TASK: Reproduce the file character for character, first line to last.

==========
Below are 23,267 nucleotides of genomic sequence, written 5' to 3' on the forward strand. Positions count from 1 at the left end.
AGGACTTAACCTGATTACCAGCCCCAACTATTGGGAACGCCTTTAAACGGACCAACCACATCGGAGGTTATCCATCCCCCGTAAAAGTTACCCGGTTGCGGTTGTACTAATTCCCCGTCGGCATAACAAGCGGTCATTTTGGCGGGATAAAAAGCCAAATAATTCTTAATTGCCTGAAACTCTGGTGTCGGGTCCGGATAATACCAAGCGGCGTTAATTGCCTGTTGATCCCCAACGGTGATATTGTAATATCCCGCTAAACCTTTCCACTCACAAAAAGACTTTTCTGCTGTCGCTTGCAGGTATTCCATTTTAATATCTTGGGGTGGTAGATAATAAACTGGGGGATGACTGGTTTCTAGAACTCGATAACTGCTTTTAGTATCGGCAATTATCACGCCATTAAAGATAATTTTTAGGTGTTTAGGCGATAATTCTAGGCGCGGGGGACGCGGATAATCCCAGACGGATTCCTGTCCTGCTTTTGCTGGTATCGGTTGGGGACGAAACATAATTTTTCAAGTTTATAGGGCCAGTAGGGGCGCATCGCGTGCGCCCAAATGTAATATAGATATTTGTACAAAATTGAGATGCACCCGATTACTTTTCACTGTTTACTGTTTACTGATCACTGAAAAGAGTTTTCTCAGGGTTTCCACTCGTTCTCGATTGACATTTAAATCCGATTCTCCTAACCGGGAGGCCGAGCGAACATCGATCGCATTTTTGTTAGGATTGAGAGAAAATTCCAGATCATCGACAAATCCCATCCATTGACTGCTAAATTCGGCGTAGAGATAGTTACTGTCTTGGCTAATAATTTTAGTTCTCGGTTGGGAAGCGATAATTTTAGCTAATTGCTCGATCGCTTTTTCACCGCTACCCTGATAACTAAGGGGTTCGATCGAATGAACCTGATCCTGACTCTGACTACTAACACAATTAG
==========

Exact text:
Below are 23,267 nucleotides of genomic sequence, written 5' to 3' on the forward strand. Positions count from 1 at the left end.
AGGACTTAACCTGATTACCAGCCCCAACTATTGGGAACGCCTTTAAACGGACCAACCACATCGGAGGTTATCCATCCCCCGTAAAAGTTACCCGGTTGCGGTTGTACTAATTCCCCGTCGGCATAACAAGCGGTCATTTTGGCGGGATAAAAAGCCAAATAATTCTTAATTGCCTGAAACTCTGGTGTCGGGTCCGGATAATACCAAGCGGCGTTAATTGCCTGTTGATCCCCAACGGTGATATTGTAATATCCCGCTAAACCTTTCCACTCACAAAAAGACTTTTCTGCTGTCGCTTGCAGGTATTCCATTTTAATATCTTGGGGTGGTAGATAATAAACTGGGGGATGACTGGTTTCTAGAACTCGATAACTGCTTTTAGTATCGGCAATTATCACGCCATTAAAGATAATTTTTAGGTGTTTAGGCGATAATTCTAGGCGCGGGGGACGCGGATAATCCCAGACGGATTCCTGTCCTGCTTTTGCTGGTATCGGTTGGGGACGAAACATAATTTTTCAAGTTTATAGGGCCAGTAGGGGCGCATCGCGTGCGCCCAAATGTAATATAGATATTTGTACAAAATTGAGATGCACCCGATTACTTTTCACTGTTTACTGTTTACTGATCACTGAAAAGAGTTTTCTCAGGGTTTCCACTCGTTCTCGATTGACATTTAAATCCGATTCTCCTAACCGGGAGGCCGAGCGAACATCGATCGCATTTTTGTTAGGATTGAGAGAAAATTCCAGATCATCGACAAATCCCATCCATTGACTGCTAAATTCGGCGTAGAGATAGTTACTGTCTTGGCTAATAATTTTAGTTCTCGGTTGGGAAGCGATAATTTTAGCTAATTGCTCGATCGCTTTTTCACCGCTACCCTGATAACTAAGGGGTTCGATCGAATGAACCTGATCCTGACTCTGACTACTAACACAATTAG